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SPOTLIGHT
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Changing attitudes

Published on -7/30/2014, 9:01 AM

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As Bob Dylan used to sing: "For the times, they are a-changin'."

How else to describe an entry in the Wild West Festival parade down Hays' Main Street earlier this month with young activists touting the benefits of cannabis? The sign-toting volunteers were working on Republican gubernatorial candidate Jennifer Winn's campaign. The Wichita businesswoman seeks to legalize marijuana in Kansas and promote industrial hemp production, both as ways to boost the economy and reduce incarceration costs of non-violent offenders.

Will Winn win the Aug. 5 primary? Highly doubtful. But the times, they are indeed a-changin'.

A SurveyUSA poll taken last year showed 70 percent of Kansans favor the legalization of marijuana for medicinal purposes. Seventy percent! Recreational use only received 38 percent favorability, but first things first.

Legislation has been introduced in Topeka to take the first step. Sen. David Haley, D-Kansas City, has attempted to work the bill for the last three years but can't get it out of committee. No hearings even have been scheduled.

How long will lawmakers be able to tell the Kansas Silver Haired Legislature that even though a doctor might believe cannabis would help ease the pain of multiple sclerosis or post-traumatic stress, these elected leaders don't even want to talk about it? As the tsunami of Boomers who experienced the 1960s and '70s keeps retiring, the elderly vote will become more insistent. Approximately half the states already allow medicinal marijuana.

To nobody's surprise, Kansas attitudes are a little more conservative than other states in this great nation. A Gallup poll, also taken in 2013, had 58 percent of Americans saying marijuana should be legalized -- period.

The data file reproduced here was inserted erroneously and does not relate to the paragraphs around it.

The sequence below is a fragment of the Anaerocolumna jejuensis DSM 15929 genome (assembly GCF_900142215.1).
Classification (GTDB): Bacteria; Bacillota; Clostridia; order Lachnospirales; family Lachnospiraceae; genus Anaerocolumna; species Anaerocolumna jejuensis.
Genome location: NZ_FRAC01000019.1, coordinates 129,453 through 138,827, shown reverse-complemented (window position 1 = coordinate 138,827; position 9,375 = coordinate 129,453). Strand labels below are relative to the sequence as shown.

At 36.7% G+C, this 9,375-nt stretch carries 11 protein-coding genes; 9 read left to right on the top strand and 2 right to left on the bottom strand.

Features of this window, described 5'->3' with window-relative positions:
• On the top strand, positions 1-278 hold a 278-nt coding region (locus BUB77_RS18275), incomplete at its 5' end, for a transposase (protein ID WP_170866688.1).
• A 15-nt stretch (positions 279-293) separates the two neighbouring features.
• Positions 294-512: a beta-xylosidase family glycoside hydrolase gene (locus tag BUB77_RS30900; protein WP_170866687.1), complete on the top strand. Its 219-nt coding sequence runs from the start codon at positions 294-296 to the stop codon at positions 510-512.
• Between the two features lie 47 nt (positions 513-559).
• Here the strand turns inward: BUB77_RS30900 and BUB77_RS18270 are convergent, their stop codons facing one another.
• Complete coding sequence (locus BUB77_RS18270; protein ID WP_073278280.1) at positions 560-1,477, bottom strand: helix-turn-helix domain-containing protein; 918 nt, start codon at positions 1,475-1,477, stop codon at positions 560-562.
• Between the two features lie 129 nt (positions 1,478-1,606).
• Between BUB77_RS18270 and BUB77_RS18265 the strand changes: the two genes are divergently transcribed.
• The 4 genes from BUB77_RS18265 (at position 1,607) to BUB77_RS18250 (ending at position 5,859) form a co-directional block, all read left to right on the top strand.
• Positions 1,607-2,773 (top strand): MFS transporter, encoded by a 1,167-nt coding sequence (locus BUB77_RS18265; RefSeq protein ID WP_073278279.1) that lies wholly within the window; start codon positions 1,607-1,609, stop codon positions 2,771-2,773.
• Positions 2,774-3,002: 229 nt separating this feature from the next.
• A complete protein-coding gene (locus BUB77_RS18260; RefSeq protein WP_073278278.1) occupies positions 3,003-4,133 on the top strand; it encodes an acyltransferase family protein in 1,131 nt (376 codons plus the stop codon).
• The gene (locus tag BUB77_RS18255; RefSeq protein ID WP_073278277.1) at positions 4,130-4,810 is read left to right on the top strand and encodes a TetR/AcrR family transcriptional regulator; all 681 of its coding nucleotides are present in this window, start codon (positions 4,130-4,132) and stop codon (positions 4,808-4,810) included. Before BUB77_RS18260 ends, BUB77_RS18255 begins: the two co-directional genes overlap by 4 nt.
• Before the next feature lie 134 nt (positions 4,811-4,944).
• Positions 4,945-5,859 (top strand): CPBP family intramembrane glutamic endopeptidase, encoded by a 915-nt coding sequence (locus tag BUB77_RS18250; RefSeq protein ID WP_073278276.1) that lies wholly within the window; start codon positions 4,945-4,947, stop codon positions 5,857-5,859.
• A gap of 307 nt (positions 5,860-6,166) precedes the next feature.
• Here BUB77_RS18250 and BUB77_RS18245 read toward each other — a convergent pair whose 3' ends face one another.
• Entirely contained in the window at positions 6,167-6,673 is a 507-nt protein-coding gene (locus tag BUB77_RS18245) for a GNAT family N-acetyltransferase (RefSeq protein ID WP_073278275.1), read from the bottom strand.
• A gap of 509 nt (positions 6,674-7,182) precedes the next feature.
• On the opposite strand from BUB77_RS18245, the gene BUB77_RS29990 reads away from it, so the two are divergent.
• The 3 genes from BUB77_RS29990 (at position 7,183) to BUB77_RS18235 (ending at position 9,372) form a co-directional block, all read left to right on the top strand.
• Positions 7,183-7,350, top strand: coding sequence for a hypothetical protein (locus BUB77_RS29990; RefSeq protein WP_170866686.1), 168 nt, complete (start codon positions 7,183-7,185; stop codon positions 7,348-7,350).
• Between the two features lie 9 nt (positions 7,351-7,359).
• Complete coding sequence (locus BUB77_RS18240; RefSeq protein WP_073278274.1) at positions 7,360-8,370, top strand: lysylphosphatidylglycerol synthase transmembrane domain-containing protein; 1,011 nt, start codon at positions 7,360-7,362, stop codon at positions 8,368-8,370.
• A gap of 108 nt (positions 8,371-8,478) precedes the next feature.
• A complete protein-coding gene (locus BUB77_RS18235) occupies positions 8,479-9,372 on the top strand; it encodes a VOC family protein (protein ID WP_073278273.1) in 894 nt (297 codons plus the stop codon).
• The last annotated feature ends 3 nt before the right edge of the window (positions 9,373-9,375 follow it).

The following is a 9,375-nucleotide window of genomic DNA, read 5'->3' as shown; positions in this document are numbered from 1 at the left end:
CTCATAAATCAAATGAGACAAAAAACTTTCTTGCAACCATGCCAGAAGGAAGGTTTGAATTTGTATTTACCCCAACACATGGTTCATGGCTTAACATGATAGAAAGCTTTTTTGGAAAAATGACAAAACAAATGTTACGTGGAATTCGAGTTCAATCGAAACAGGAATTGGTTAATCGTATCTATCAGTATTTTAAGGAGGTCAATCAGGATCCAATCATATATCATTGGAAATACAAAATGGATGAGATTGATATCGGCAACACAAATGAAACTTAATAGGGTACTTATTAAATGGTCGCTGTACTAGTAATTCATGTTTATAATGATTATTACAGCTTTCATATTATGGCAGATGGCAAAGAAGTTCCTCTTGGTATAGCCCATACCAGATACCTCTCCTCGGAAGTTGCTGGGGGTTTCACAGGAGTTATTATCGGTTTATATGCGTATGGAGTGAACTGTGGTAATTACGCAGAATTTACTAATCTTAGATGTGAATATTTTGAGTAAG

Two states already have legalized recreational marijuana: Washington and Colorado. Voters in Alaska and Oregon will decide the recreational question in November. It might become an economic question at some point, particularly with Colorado. Our next-door neighbor unquestionably is receiving a lot of Kansas dollars to boost its economy.

The times, they are a-changin'.

"Putting people in prison and trying to legislate your particular brand of morality is not what Kansans have asked for and not what we're going to stand for," writes Esau Freeman, president and co-founder of Kansas for Change, on the advocacy group's website.

Kansas for Change wants medical marijuana, agricultural hemp and legalization or decriminalization of marijuana for responsible adult use.

The FBI reports there were 658,000 marijuana possession arrests in 2012. There were 4,700 marijuana-related offenses in Kansas that year, most for possession. Jails and prisons are filled with these non-violent offenders. The amount of money the state could save in incarceration costs, law enforcement resources and drug treatment programs is enormous. The number of individuals, disproportionately minority by the way, whose lives wouldn't be ruined by a drug that's less dangerous than alcohol would be equally large.

A story in the L.A. Times reported more than a third of adults have admitted smoking it -- including the past three presidents. The New York Times recently ran an editorial encouraging the federal government to end its ban on marijuana, and to let states decide for themselves. Even in states that are pushing the envelope, the conflicting state and federal laws are causing problems.

Kansas law allows up to a year in jail for first-time offenders of marijuana possession, regardless of amount. Second-time offenders can receive up to three-and-a-half years in prison.

Earlier this year, a Kansas City, Mo., woman died in Goodland. A stop for speeding led to the discovery of a small amount of marijuana Brenda Sewell had purchased in Colorado to help several medical problems, including hepatitis C, thyroid problems and fibromyalgia. Her subsequent arrest, then three days of being denied her prescribed medications while in the Sherman County Jail, likely resulted in the 58-year-old woman's death.

The times couldn't be a-changin' soon enough for her. Will Kansas lawmakers allow at least a hearing in 2015? Dylan's words still apply: "Come senators, Congressmen, please heed the call. Don't stand in the doorway, don't block up the hall."

"For the times, they are a-changin'."

Editorial by Patrick Lowry

plowry@dailynews.net

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